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Role of behavioural and age-related factors in the long-term impact of tooth loss on oral health-related quality of life: A 25-year follow-up of Swedish older adults

Astrom, Anne Nordrehaug; Mastrovito, Berit; Sannevik, Josefine; Tsakos, Georgios; (2022) Role of behavioural and age-related factors in the long-term impact of tooth loss on oral health-related quality of life: A 25-year follow-up of Swedish older adults. Community Dentistry and Oral Epidemiology 10.1111/cdoe.12788. (In press). Green open access

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Abstract

Objectives: The primary aim of this study was to assess any long-term association between tooth loss at age 50 and subsequent impaired oral health-related quality of life, OHRQoL, at age 65, 70 and 75, adjusted for time invariant socio-demographic-and time variant behavioural and age-related factors in terms of disadvantages with functional, social, health and psychological concerns. As a second aim, this study examined whether behavioural- and age-related factors played a role in explaining any long-term association between early tooth loss and subsequent OHRQoL. Methods: In 1992, 6346 residents, aged 50, consented to participate in a prospective cohort study and 3060 completed postal questionnaire follow-ups every fifth year (six in total) until 2017. Information on tooth loss was assessed at baseline at age 50. Behavioural- and age-related covariates were assessed repeatedly at ages 65, 70 and 75. OHRQoL was the repeated outcome measure assessed by the Oral Impact on Daily Performance, OIDP at age 65, 70 and 75. Generalized Estimating Equations, GEE, with binomial logit function was used to test the association between tooth loss and prevalence of oral impacts (OIDP) adjusting for counfounders and potential mediators. The role of behavioural and age-related factors in explaining the association between early tooth loss and OHRQoL was tested using the change in estimate approach. Results: Tooth loss and time variant behavioural- and age-related covariates associated independently with higher odds of impaired OHRQoL across time. The long-term impact of tooth loss seemed to be partly explained by time variant covariates related to functional and psychological concerns. Participants who had excessive tooth loss at age 50 were 2.5 times more likely to experience oral impacts before adjustment of covariates. After adjustment of functional- and psychological-covariates, participants were, respectively, 1.6 times and 1.4 times more likely to experience oral impacts. Conclusion: This study revealed that early tooth loss at age 50 was independently associated with subsequent impaired OHRQoL at ages 65, 70 and 75. The aspects of behavioural- and age-related factors in terms of disadvantages in functional and psychological concerns seemed to play a role in explaining the long-term impact of tooth loss on impaired OHRQoL. A mid-life approach to the prevention of tooth loss for the protection of subsequent adverse health outcomes should guide health promotion interventions and also be recognized by oral health care providers both for patient interaction and clinical decision making.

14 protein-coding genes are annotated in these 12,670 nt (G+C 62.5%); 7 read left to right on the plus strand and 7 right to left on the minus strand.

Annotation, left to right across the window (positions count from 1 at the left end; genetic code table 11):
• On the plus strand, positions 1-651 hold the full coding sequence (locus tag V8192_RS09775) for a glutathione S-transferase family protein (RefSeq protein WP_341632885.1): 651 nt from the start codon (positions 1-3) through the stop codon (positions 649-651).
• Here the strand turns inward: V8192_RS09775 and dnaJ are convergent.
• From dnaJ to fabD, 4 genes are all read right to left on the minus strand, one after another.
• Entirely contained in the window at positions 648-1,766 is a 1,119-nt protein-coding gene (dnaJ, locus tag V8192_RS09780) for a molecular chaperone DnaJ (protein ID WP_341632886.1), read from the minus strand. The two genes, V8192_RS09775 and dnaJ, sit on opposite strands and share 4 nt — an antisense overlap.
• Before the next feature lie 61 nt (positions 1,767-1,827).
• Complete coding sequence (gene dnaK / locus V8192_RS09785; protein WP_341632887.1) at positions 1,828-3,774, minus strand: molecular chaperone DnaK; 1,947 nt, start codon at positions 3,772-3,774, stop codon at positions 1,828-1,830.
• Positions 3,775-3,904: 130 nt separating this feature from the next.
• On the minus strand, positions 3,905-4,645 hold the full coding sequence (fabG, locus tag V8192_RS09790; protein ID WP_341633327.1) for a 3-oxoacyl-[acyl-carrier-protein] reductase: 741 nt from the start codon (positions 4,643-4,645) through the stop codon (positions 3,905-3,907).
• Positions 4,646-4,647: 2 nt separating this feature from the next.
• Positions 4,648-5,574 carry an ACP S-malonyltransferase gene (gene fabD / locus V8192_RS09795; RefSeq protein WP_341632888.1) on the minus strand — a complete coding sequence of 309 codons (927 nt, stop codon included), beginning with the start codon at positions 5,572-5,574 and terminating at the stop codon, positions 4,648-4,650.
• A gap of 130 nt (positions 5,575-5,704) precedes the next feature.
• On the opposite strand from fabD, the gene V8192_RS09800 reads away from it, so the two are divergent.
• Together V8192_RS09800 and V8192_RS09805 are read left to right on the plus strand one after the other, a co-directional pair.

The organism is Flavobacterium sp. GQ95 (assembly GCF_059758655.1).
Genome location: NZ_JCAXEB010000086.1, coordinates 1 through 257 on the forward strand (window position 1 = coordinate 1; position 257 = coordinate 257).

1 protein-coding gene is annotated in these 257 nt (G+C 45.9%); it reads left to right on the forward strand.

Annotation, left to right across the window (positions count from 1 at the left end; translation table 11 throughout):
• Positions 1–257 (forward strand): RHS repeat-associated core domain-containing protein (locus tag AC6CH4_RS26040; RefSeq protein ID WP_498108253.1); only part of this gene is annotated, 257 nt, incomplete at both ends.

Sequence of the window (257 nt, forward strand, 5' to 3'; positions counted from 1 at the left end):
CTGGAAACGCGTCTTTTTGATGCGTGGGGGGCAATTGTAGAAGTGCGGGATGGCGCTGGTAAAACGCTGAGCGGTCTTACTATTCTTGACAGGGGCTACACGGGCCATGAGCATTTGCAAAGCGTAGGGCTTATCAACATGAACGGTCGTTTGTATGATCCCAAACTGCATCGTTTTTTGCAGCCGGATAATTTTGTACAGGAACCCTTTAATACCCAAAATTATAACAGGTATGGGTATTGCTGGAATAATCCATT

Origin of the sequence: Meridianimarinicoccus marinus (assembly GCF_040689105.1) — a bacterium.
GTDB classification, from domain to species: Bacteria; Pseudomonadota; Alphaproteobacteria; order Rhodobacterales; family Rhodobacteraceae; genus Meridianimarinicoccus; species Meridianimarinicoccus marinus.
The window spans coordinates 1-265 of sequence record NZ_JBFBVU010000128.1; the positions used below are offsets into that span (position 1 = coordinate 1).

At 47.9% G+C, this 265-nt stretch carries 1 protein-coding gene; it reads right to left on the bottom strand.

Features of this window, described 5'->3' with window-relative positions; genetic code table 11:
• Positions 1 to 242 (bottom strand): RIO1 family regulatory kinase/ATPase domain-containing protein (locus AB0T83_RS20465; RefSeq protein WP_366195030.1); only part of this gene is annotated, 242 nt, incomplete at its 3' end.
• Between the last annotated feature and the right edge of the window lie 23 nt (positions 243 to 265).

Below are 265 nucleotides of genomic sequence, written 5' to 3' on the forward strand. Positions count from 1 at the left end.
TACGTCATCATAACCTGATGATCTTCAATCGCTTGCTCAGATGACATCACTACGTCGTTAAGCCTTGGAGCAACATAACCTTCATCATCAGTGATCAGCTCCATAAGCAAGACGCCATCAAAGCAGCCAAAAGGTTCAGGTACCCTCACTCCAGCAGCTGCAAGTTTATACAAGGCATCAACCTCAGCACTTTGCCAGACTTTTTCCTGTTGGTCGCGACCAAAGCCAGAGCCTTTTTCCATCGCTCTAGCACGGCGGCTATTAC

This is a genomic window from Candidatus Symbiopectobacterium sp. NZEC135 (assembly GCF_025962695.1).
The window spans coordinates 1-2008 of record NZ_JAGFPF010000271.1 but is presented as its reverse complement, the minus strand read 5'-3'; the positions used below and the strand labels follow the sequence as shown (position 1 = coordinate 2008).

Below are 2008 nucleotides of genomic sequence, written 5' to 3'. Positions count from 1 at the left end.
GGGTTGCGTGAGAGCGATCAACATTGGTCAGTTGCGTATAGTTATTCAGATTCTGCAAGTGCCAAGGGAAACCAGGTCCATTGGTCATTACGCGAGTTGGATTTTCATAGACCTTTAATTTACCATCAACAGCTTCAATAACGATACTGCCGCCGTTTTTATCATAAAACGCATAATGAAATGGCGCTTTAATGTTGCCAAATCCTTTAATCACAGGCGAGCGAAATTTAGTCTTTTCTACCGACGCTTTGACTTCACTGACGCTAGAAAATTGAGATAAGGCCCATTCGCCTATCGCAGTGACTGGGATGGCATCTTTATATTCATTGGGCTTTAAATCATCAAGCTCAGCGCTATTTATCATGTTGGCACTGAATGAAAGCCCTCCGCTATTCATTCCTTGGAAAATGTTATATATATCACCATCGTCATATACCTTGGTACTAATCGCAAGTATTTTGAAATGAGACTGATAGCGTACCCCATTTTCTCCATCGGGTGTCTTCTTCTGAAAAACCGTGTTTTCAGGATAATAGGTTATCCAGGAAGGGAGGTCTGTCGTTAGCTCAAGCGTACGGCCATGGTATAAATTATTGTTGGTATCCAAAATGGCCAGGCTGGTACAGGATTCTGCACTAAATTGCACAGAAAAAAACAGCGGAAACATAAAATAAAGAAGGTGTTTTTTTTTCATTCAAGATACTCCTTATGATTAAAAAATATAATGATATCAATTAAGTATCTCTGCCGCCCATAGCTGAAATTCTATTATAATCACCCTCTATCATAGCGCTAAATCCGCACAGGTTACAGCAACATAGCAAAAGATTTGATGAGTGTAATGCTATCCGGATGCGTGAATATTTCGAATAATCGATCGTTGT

Type: Article
Title: Role of behavioural and age-related factors in the long-term impact of tooth loss on oral health-related quality of life: A 25-year follow-up of Swedish older adults
Location: Denmark
Open access status: An open access version is available from UCL Discovery
DOI: 10.1111/cdoe.12788
Publisher version: https://doi.org/10.1111/cdoe.12788
Language: English
Additional information: This version is the author accepted manuscript. For information on re-use, please refer to the publisher’s terms and conditions.
Keywords: Science & Technology, Life Sciences & Biomedicine, Dentistry, Oral Surgery & Medicine, Public, Environmental & Occupational Health, follow-up studies, oral health, quality of life, tooth loss, DAILY PERFORMANCE, NORWEGIAN ADULTS, FRAILTY, PEOPLE, ASSOCIATION, DECLINE, DISEASE, TEETH
UCL classification: UCL
UCL > Provost and Vice Provost Offices > School of Life and Medical Sciences
UCL > Provost and Vice Provost Offices > School of Life and Medical Sciences > Faculty of Population Health Sciences > Institute of Epidemiology and Health
UCL > Provost and Vice Provost Offices > School of Life and Medical Sciences > Faculty of Population Health Sciences > Institute of Epidemiology and Health > Epidemiology and Public Health
URI: https://discovery.ucl.ac.uk/id/eprint/10159604
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